For the past few years, bunker, also known as menhaden or pogies, have infiltrated local waters in numbers not seen in nearly 50 years. Massive schools of the oil-laden fish have been seen en masse in the bays and inner estuaries, as well as floating about the surface just off our ocean beaches. Their biomass has exploded.
As such, whales and porpoises have been on an aggressive feed as bunker are one of their favorite treats to eat. Bathers along the ocean shoreline have also visually enjoyed the nearby Sea World-like show, while munching on lunch above the high-tide line the past few summers.
But this year, at least so far, Mother Nature has served up a curveball. While the bunker showed up on schedule in good quantities in various bays in early April, they dispersed rather quickly to parts unknown before many who tend to pound traps were fishing.
In addition, several operators of such traps decided not to erect them this season while seeking greater fortune on land or concentrating on more financially beneficial fisheries. For the record, the price paid for bunker (which are rarely, if ever, used as table fare) is sometimes only pennies on the dollar.
You need to trap a great number of them (they rarely grow more than 12 inches) in order to make a decent profit. It’s heavy and laborious work, too.
Jeff Batky of Sag Harbor, who fishes two traps near Barcelona Neck at the southern end of Northwest Harbor, did not put his traps in this spring. The same was the case for the longtime bayman Jon Semlear of Noyac. For decades Semlear fished several traps in and around Jessup’s Neck, a few miles to the west of Batky’s set.
Both commercial baymen were also longtime suppliers of bunker to wholesale bait dealers on Long Island, who would then resell that catch whole or ground into chum to storefronts for fishermen who use it to entice a multitude of species including striped bass, bluefish, sharks, tuna, and even blue-claw crabs.
Compounding the bunker conundrum, commercial lobstermen to the north, especially in Maine, have seen an acute shortage of bait to attract lobsters to their wire traps. Herring was the universal choice of lobstermen for well over a century, but due to a lack of supply as a result of strict quotas of the overfished herring, many have now turned to bunker as their bait of choice, and bunker are also far less common in those northern waters.
As such, the lust for bunker is intense. It’s a classic example of the economic theory of supply and demand.
“Getting bunker has been a real challenge,” agreed Ken Morse at Tight Lines Tackle in Sag Harbor. “I could not get any last weekend, and I was only able to get two flats on Saturday from my wholesaler. The bunker I received came all the way from Cape May in New Jersey. I’ve never received bunker from such a long distance before.”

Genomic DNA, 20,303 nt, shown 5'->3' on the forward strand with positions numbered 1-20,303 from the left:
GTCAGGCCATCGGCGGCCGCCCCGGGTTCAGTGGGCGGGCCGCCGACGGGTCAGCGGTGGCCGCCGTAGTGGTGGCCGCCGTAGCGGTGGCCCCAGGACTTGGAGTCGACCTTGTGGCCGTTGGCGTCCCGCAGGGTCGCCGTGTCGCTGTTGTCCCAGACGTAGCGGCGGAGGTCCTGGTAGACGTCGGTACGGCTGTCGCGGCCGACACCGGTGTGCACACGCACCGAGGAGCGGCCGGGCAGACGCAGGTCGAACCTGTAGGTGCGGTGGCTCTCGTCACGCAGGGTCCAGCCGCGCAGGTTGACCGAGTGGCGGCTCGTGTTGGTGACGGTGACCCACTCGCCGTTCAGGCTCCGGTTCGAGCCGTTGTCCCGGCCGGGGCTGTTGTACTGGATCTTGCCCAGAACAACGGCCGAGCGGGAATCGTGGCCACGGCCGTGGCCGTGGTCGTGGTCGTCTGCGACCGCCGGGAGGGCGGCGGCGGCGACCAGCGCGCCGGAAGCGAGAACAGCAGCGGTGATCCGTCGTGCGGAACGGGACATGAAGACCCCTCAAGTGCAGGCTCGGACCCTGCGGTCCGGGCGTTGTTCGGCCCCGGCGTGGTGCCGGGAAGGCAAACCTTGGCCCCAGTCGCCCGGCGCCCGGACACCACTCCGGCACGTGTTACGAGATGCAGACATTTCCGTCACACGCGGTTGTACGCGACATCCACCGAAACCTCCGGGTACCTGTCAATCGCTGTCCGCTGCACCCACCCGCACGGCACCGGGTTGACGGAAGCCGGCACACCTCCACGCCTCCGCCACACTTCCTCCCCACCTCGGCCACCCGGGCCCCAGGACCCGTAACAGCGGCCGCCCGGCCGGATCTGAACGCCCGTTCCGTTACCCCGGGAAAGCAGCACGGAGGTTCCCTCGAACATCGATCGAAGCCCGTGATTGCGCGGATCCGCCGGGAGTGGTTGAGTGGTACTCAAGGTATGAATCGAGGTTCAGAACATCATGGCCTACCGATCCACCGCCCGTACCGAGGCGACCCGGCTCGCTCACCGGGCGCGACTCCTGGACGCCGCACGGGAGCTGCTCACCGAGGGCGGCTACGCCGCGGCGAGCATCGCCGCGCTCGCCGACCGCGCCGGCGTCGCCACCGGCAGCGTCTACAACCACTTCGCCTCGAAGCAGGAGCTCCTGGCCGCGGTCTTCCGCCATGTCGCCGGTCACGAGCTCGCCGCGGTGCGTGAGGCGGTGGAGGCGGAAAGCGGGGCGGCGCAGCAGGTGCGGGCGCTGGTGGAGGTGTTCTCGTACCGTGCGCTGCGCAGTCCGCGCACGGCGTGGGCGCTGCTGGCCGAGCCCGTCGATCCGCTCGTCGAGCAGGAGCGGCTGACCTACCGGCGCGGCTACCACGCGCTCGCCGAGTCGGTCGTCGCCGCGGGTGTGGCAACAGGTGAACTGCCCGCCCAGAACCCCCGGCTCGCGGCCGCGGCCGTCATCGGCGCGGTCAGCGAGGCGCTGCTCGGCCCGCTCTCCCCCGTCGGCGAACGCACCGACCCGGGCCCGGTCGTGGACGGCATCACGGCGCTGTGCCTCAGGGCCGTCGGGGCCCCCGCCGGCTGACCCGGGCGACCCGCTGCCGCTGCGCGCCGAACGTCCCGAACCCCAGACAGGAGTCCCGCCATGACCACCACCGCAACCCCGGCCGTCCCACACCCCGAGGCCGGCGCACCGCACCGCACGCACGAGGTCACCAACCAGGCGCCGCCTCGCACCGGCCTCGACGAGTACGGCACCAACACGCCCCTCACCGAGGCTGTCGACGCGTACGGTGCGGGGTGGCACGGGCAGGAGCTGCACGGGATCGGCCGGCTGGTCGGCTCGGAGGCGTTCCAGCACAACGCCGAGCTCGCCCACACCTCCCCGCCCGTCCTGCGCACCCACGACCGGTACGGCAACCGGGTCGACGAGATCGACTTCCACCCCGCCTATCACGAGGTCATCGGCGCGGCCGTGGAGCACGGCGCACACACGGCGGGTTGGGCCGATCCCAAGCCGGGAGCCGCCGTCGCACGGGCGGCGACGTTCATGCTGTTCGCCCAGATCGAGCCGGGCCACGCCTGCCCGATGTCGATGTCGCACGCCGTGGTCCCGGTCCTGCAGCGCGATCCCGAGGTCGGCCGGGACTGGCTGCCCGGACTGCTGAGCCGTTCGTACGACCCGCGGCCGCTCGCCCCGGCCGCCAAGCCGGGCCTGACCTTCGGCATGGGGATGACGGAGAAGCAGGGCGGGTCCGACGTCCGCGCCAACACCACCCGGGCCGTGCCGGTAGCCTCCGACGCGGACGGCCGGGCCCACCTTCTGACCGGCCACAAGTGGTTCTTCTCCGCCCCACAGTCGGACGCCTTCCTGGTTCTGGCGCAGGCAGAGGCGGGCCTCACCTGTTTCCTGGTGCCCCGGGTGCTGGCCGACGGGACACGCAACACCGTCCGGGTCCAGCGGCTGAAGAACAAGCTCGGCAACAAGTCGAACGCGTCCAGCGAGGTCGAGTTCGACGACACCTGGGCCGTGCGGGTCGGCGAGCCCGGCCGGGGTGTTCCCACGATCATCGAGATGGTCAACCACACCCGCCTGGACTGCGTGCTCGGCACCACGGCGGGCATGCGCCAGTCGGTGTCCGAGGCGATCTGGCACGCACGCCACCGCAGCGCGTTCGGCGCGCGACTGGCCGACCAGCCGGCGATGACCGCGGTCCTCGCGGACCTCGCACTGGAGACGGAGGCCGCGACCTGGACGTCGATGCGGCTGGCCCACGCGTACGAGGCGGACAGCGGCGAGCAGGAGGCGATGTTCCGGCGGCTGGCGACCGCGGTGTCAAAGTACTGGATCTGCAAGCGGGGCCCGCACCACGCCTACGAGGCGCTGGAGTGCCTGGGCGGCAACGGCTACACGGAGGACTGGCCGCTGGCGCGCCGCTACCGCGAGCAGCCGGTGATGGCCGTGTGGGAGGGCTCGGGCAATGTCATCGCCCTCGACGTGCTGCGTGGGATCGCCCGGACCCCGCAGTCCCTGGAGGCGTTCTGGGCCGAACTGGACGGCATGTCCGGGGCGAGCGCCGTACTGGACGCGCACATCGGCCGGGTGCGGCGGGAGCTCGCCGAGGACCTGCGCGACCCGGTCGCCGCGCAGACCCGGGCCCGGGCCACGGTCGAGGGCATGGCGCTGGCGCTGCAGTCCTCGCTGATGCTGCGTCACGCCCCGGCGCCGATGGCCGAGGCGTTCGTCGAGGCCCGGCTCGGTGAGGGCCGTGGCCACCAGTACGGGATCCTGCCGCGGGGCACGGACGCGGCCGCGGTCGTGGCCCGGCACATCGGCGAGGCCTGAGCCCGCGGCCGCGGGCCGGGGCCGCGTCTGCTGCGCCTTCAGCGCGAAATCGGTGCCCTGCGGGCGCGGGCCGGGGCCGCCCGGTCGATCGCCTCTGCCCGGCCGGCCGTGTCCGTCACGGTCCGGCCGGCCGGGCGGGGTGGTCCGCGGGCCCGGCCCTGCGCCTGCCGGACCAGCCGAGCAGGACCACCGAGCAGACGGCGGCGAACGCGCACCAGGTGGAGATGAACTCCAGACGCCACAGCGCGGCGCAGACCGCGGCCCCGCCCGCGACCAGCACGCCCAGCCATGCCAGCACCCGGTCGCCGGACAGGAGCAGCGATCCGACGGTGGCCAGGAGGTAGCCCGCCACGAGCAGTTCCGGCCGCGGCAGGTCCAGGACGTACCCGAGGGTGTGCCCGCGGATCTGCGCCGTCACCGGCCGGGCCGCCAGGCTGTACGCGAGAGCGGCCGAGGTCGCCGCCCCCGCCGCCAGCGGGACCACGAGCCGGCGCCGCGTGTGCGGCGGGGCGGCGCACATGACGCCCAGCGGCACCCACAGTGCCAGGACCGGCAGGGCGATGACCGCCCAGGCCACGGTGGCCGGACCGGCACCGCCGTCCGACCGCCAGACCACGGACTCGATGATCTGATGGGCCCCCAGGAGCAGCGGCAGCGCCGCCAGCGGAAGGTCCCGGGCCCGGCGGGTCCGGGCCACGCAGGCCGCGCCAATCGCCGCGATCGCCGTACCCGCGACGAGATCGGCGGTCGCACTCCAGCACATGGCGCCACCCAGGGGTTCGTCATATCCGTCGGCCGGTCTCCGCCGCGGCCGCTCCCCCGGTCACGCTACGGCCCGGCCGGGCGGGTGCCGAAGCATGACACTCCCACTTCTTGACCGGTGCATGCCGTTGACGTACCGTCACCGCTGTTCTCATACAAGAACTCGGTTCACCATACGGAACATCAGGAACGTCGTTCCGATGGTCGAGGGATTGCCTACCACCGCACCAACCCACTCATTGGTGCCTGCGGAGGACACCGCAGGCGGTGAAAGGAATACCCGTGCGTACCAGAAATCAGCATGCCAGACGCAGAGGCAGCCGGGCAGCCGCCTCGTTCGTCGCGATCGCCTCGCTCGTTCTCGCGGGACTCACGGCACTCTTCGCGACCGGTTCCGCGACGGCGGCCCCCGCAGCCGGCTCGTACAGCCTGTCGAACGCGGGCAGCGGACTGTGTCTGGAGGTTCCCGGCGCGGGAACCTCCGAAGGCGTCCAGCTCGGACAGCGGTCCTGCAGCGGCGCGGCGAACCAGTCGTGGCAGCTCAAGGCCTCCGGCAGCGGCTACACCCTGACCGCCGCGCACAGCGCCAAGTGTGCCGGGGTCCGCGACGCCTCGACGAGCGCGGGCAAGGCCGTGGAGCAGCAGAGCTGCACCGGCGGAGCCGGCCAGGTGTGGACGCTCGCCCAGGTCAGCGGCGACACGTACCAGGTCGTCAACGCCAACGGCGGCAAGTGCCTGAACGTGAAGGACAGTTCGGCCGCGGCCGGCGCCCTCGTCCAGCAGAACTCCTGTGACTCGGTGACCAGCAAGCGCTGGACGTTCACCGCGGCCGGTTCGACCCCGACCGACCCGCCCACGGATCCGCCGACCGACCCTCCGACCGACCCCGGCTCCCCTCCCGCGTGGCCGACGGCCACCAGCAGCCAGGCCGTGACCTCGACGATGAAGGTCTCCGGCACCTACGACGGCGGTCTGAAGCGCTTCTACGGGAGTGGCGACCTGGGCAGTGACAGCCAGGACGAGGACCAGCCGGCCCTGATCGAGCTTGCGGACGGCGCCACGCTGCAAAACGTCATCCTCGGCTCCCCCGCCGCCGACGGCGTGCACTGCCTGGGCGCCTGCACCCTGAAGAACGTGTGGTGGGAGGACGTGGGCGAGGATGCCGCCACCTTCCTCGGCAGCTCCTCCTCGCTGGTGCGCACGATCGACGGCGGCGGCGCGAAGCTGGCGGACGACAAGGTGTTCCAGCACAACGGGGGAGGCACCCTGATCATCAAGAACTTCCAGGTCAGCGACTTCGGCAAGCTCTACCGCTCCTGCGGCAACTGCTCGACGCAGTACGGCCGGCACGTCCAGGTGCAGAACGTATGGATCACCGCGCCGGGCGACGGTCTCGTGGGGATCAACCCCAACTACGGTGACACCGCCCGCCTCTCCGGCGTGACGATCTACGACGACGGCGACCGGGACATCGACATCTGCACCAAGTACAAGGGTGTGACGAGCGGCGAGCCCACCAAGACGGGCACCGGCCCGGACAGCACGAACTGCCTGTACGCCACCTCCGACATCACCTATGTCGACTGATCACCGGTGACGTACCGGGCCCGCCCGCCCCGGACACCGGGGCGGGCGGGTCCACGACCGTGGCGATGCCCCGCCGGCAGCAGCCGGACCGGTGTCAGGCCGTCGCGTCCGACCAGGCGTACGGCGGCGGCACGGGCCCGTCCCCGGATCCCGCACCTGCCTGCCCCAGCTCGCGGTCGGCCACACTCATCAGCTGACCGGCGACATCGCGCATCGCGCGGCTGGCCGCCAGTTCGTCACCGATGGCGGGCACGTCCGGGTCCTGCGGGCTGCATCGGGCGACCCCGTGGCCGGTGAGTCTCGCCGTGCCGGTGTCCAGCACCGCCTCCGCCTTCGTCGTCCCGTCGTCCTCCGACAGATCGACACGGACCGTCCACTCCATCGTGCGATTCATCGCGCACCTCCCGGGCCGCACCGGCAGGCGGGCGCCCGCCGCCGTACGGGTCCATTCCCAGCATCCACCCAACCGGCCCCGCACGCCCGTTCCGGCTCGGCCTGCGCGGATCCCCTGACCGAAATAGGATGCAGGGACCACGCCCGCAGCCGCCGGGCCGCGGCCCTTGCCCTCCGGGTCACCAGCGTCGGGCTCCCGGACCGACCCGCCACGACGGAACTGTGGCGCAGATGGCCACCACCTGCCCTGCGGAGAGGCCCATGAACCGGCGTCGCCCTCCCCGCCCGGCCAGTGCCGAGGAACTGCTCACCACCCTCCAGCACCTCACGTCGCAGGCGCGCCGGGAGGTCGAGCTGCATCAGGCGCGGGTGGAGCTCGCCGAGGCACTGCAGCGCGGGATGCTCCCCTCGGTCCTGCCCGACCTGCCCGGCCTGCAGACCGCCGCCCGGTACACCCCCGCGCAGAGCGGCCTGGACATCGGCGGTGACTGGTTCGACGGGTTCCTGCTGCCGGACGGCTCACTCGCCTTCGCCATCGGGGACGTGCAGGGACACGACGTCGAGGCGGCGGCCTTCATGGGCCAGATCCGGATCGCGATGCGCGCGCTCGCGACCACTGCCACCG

Over at Mrs. Sam’s Bait and Tackle in East Hampton, the owner, Sebastian Gorgone, echoed Morse’s lament. Gorgone said that a 25-pound box of bunker is now $25 from his wholesaler. “It’s almost doubled in price.” Ouch!
As someone who traps for lobster and uses bunker for bait, I too have felt the pinch to my pocket.
Talking about the local fishing scene, Gorgone said that Cedar Point has been a popular location of late for porgies and weakfish. “Very nice action over there,” he said. “Three Mile Harbor is still loaded with striped bass and more blowfish are showing there too.” He added that bluefish continue to show up along the length of Gerard Drive.
Out at Montauk, the striped bass and bluefish bite remains awesome with a multitude of bass over 50 pounds still being caught and released.
Capt. David Blinken of North Flats Guiding in East Hampton, a light-tackle guide, said that the skinny-water fishing for striped bass from Noyac Bay to Montauk has been good. “It’s been a solid season so far,” said Blinken, who is also a moderator of the Masters of the Fly podcast, which features instructions for those who seek fish by utilizing fly-fishing equipment and light-tackle gear. “Out at Montauk, the bite has been exceptional. While no bunker are around, there has been a fantastic run of squid which has kept the bass in place.”
As for fluke, the action has perked up in recent days, to the gratitude of many.
“The fluke fishing has really turned on, and we’ve had some solid fishing of late,” confirmed Capt. Mark Ryckman of the Montauk Star, a full-day party boat out of the Star Island Marina. “It’s nice to see a great improvement in the action. It’s getting better every day.”
On Saturday, one of Ryckman’s fares decked a 12–pounder, one of the largest weighed in Montauk this season. On Sunday, his patrons reeled in over 65 keepers, making for another great day.
Finally, a special shoutout goes out to the three Beshara brothers of Amagansett — Brooks, 10, Zander, 9, and Grant, 4, better known as Goose. I like that nickname by the way, Grant. The boys, who always love to be on the water and fish whenever outside of the classroom, have recently discovered the joy of catching lobsters from the three traps they tend in nearby waters with their father, Adam, who holds a recreational lobster license.
“They wake up every day thinking about our lobster pots,” said Adam, who has provided them with a true appreciation of all that lurks below the surface. “They all love to eat lobster, Brooks in particular, but we throw back the females. We caught a monster-sized female today, but back she went.”
Nothing is finer than seeing kids appreciate the popular crustacean, but it’s even more significant that they respect that it’s best to return the females to the wild to help sustain the fishery. Nice going, boys.
Fishing tips, observations, and photographs can be sent to [email protected].